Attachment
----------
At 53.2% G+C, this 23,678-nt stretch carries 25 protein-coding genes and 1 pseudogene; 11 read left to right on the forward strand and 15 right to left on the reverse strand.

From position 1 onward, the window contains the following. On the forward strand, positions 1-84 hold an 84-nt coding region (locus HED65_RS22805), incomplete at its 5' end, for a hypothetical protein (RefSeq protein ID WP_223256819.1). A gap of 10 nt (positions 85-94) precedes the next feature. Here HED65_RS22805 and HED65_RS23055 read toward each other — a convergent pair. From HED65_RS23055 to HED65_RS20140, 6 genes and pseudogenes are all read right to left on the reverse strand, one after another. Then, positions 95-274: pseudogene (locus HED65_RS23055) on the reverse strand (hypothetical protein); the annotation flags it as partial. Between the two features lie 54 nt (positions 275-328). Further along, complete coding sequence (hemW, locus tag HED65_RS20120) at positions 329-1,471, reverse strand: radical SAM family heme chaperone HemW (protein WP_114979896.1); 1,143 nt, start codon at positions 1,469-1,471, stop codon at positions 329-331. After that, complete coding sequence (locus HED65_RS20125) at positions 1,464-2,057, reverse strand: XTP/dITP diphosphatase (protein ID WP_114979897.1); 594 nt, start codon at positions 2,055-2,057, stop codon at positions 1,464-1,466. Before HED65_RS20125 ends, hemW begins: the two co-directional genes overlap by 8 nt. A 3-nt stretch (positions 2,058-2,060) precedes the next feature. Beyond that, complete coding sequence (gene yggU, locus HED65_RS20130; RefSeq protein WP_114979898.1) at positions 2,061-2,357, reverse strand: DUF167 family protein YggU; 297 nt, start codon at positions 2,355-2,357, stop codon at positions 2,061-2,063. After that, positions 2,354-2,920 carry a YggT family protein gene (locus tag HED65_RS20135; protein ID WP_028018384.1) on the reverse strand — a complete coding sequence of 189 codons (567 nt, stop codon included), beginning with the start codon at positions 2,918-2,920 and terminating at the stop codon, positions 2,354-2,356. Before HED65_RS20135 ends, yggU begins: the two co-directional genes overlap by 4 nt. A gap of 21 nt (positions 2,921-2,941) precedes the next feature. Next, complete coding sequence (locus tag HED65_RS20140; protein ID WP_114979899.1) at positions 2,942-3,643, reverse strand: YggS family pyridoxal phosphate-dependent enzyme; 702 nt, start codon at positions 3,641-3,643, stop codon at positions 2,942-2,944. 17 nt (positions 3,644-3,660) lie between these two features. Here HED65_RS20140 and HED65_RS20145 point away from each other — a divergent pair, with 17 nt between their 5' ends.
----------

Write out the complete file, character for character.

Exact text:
At 53.2% G+C, this 23,678-nt stretch carries 25 protein-coding genes and 1 pseudogene; 11 read left to right on the forward strand and 15 right to left on the reverse strand.

From position 1 onward, the window contains the following. On the forward strand, positions 1-84 hold an 84-nt coding region (locus HED65_RS22805), incomplete at its 5' end, for a hypothetical protein (RefSeq protein ID WP_223256819.1). A gap of 10 nt (positions 85-94) precedes the next feature. Here HED65_RS22805 and HED65_RS23055 read toward each other — a convergent pair. From HED65_RS23055 to HED65_RS20140, 6 genes and pseudogenes are all read right to left on the reverse strand, one after another. Then, positions 95-274: pseudogene (locus HED65_RS23055) on the reverse strand (hypothetical protein); the annotation flags it as partial. Between the two features lie 54 nt (positions 275-328). Further along, complete coding sequence (hemW, locus tag HED65_RS20120) at positions 329-1,471, reverse strand: radical SAM family heme chaperone HemW (protein WP_114979896.1); 1,143 nt, start codon at positions 1,469-1,471, stop codon at positions 329-331. After that, complete coding sequence (locus HED65_RS20125) at positions 1,464-2,057, reverse strand: XTP/dITP diphosphatase (protein ID WP_114979897.1); 594 nt, start codon at positions 2,055-2,057, stop codon at positions 1,464-1,466. Before HED65_RS20125 ends, hemW begins: the two co-directional genes overlap by 8 nt. A 3-nt stretch (positions 2,058-2,060) precedes the next feature. Beyond that, complete coding sequence (gene yggU, locus HED65_RS20130; RefSeq protein WP_114979898.1) at positions 2,061-2,357, reverse strand: DUF167 family protein YggU; 297 nt, start codon at positions 2,355-2,357, stop codon at positions 2,061-2,063. After that, positions 2,354-2,920 carry a YggT family protein gene (locus tag HED65_RS20135; protein ID WP_028018384.1) on the reverse strand — a complete coding sequence of 189 codons (567 nt, stop codon included), beginning with the start codon at positions 2,918-2,920 and terminating at the stop codon, positions 2,354-2,356. Before HED65_RS20135 ends, yggU begins: the two co-directional genes overlap by 4 nt. A gap of 21 nt (positions 2,921-2,941) precedes the next feature. Next, complete coding sequence (locus tag HED65_RS20140; protein ID WP_114979899.1) at positions 2,942-3,643, reverse strand: YggS family pyridoxal phosphate-dependent enzyme; 702 nt, start codon at positions 3,641-3,643, stop codon at positions 2,942-2,944. 17 nt (positions 3,644-3,660) lie between these two features. Here HED65_RS20140 and HED65_RS20145 point away from each other — a divergent pair, with 17 nt between their 5' ends.